Disability Activist, United Airlines V.P. Robert Sampson, 81

By Patricia Sullivan
Washington Post Staff Writer
Thursday, December 7, 2006

Robert G. Sampson, 81, a Chicagoan through and through who served on the President's Commission on Employment of the Handicapped under five presidents and who appeared in many Jerry Lewis Labor Day telethons, died of congestive heart failure Dec. 3 at his home in Arlington Heights, Ill.

A confidant of Chicago mayors Richard J. Daley, Michael A. Bilandic, Jane Byrne and Harold Washington, Mr. Sampson worked for years as vice president of United Airlines, based at O'Hare International Airport.

Introduced by Daley to Democratic presidential candidate Hubert H. Humphrey, Mr. Sampson was in line for a role in administration had the Democrat defeated Republican Richard M. Nixon in 1968. He turned down an offer in 1976 to join President Jimmy Carter's Cabinet, his family said, because of the uncertainty of insurance for political appointees.

"A central issue with disabled people is how do you get life insurance when you have a fatal disease," said his son, Robert P. Sampson of Aurora, Ill. "My dad really [turned the job down] for my mom."

Mr. Sampson, born in suburban Evanston, Ill., had muscular dystrophy from age 5, and doctors didn't expect him to live to adulthood. His family lost its home during the Depression; his parents saved for four years before they could afford a wheelchair for him. He grew up in the Rogers Park neighborhood of Chicago, where he worked as a boy at the fire station.

"When the alarm sounded, he'd get into his wheelchair and go over to the firehouse to close the door so the station would be warm when they returned," said one of his daughters, Patricia Harkness of Elkhorn, Wis.

That relationship came in handy when a promised college scholarship was withdrawn because the state of Illinois didn't think Mr. Sampson would live long enough to put the education to use. With the help of his firefighter friends, he got a job at a hotel working nights as a switchboard operator for 40 cents an hour and a place to live. Those wages put him through Loyola University and DePaul University Law School, where firefighters and his classmates, including a future Chicago mayor, would carry him up stairs to classes. Mr. Sampson received his law degree in 1947, finishing the three-year program in two years.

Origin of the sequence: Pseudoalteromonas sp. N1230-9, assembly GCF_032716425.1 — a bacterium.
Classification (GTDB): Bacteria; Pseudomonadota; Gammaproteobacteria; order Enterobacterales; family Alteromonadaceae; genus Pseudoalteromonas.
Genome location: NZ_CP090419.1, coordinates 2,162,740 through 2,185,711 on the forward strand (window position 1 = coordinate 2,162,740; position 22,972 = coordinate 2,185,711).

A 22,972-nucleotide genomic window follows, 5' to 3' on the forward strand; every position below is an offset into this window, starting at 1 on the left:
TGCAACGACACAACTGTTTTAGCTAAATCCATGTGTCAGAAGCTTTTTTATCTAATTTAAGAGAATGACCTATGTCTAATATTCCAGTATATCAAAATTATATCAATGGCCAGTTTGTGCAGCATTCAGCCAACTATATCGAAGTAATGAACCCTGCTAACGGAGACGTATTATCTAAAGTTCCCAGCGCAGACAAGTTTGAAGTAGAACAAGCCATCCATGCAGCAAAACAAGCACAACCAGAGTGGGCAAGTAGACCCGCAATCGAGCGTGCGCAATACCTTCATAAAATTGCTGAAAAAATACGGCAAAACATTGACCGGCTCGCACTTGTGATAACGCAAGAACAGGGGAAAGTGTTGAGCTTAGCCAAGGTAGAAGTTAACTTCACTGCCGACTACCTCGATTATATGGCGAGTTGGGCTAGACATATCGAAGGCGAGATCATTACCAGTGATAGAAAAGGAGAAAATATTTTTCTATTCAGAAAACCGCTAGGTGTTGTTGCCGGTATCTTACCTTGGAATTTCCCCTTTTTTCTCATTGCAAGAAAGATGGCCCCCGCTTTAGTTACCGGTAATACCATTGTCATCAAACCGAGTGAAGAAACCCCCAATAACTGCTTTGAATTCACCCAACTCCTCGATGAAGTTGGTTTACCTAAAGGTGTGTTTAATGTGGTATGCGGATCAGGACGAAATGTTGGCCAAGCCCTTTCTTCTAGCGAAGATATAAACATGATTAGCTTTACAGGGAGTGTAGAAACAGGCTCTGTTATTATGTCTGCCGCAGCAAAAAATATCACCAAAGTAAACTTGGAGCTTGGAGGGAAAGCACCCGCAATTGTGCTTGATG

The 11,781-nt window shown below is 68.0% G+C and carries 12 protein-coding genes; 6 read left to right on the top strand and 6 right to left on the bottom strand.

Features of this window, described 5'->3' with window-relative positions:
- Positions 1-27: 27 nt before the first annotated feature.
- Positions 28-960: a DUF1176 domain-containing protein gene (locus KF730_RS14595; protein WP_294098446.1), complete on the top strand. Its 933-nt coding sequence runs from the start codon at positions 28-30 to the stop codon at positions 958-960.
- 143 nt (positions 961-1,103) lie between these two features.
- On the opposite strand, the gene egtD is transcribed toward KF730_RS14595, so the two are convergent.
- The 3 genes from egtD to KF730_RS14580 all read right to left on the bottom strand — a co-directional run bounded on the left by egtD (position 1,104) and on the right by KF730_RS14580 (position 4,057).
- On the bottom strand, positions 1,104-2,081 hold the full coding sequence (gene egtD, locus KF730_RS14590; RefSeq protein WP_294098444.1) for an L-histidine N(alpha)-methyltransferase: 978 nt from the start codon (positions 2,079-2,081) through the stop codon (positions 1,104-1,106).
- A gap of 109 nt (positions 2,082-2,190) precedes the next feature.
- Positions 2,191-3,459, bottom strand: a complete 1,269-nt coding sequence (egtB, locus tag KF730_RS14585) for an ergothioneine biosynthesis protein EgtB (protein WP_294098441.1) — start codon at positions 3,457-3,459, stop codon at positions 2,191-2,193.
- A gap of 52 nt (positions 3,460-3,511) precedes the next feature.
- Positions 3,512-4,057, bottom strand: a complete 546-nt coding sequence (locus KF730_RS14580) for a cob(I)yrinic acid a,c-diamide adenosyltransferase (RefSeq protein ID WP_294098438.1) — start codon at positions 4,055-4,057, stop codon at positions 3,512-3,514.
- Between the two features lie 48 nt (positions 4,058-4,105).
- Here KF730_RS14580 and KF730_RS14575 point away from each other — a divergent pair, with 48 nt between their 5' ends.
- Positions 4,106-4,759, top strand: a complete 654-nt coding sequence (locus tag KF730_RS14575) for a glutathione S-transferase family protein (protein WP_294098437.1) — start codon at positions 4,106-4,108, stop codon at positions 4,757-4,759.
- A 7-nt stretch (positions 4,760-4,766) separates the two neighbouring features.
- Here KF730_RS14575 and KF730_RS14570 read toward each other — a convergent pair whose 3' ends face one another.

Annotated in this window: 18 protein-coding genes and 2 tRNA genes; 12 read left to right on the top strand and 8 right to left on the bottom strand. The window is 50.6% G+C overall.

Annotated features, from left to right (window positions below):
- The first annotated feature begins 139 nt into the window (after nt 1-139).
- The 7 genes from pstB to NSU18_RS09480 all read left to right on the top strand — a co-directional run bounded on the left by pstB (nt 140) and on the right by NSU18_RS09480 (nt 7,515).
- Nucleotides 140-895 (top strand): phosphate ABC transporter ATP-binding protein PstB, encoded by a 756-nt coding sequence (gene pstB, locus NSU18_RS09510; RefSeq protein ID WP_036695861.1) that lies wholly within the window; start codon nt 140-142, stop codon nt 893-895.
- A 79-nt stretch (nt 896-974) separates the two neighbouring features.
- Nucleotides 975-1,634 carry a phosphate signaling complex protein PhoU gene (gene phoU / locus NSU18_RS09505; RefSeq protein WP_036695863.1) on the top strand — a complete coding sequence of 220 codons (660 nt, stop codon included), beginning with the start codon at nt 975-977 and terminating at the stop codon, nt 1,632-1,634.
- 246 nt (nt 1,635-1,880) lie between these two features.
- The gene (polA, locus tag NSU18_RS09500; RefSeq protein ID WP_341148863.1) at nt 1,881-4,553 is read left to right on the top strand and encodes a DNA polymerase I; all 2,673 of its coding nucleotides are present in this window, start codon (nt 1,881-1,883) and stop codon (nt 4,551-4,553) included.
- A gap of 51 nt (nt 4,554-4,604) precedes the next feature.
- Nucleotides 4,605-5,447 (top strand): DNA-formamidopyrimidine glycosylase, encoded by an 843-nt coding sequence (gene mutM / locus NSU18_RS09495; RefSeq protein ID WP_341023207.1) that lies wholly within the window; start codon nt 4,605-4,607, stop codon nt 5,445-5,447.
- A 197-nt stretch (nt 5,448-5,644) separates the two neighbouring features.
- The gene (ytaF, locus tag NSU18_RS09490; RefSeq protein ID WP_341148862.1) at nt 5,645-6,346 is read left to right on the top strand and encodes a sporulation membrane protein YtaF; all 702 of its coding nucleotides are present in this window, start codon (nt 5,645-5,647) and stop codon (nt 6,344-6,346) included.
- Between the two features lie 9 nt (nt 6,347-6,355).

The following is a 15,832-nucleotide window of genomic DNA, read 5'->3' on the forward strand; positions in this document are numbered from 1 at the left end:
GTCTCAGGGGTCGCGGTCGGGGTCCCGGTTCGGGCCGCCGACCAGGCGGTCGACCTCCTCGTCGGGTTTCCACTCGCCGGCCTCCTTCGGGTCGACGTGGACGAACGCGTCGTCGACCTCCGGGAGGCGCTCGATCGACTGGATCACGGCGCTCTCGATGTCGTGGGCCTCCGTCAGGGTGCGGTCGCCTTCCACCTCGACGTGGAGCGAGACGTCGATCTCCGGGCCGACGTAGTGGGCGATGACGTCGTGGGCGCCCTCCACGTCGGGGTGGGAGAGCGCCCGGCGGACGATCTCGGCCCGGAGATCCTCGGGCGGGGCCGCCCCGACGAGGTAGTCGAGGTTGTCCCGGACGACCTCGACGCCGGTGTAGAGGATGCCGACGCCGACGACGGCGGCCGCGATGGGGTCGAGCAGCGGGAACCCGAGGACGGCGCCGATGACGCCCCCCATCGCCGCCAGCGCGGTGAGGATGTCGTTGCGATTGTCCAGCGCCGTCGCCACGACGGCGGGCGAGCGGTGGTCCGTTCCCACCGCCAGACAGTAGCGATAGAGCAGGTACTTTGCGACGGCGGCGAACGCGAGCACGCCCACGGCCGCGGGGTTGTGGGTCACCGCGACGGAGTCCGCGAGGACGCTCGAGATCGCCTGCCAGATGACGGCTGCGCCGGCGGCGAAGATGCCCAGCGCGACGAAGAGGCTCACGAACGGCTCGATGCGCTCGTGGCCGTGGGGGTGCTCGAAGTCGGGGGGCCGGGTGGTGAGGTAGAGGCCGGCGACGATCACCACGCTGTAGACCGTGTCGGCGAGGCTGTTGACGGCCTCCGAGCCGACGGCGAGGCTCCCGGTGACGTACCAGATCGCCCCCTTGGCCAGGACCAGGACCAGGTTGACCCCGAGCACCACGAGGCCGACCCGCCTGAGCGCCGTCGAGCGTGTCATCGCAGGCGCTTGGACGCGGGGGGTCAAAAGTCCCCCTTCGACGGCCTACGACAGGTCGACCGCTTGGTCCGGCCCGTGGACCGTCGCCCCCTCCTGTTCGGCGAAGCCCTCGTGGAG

He went to work for the city of Chicago's legal department for the next eight years until he joined United Airlines. He rose to vice president of facilities and also worked as special assistant to the company chairman. He was also the airline industry's chief liaison with the city of Chicago.

He pushed United and the airline industry to come up with better ways to serve disabled passengers and later won an FAA Distinguished Service Award for those efforts.

A frugal and charming man, Mr. Sampson set up a weekly summer flight that took inner-city children on an hour's ride in a Boeing 727 to see their home town from the air.

He joined the board of the Muscular Dystrophy Association in 1974, and his expertise in the disability rights movement and his corporate background served the organization well, said Ron Schenkenberger, MDA's senior vice president for research and health services.

His appearances on the Labor Day telethon endeared him to viewers as "Jerry's Big Kid." Although some critics derided the show as schmaltzy, Mr. Sampson defended it in a 1983 letter to the editor of The Washington Post: "What the show is really all about is saving the lives of others so desperately stricken that greater independence is a decidedly secondary priority. For the Telethon's beneficiaries, the issue isn't independence; it's survival!"

Chuck Goldman, a Washington lawyer and longtime friend, noted that Mr. Sampson "would be on Jerry Lewis's show and bare his soul, knowing he'd never benefit by it. . . . For a guy who told us all the time 'Don't leave fingerprints,' he left a hell of an impression."

Like the Windy City axiom immortalized in Milton Rakove's book title, "Don't Make No Waves, Don't Back No Losers," Mr. Sampson warned his colleagues: "Loyalty is rule number one. Rules two and three are never forget rule one." He also warned Goldman, "Don't talk in bathrooms because you never know who is in the stalls."

Appointed to the presidential commission by President John F. Kennedy, Mr. Sampson served under four subsequent presidents. He received the Horatio Alger Association Award and United Airlines' William A. Patterson Award. MDA established the Robert G. Sampson Neuromuscular Disease Research Fellowship in 1984 and the Bob Sampson Disability Awareness Award in 1992.

Survivors, in addition to his son and daughter, include his wife of 56 years, Jean Sampson of Arlington Heights; another daughter, Kathleen Kortge of Grayslake, Ill.; eight grandchildren; and four great-grandchildren.

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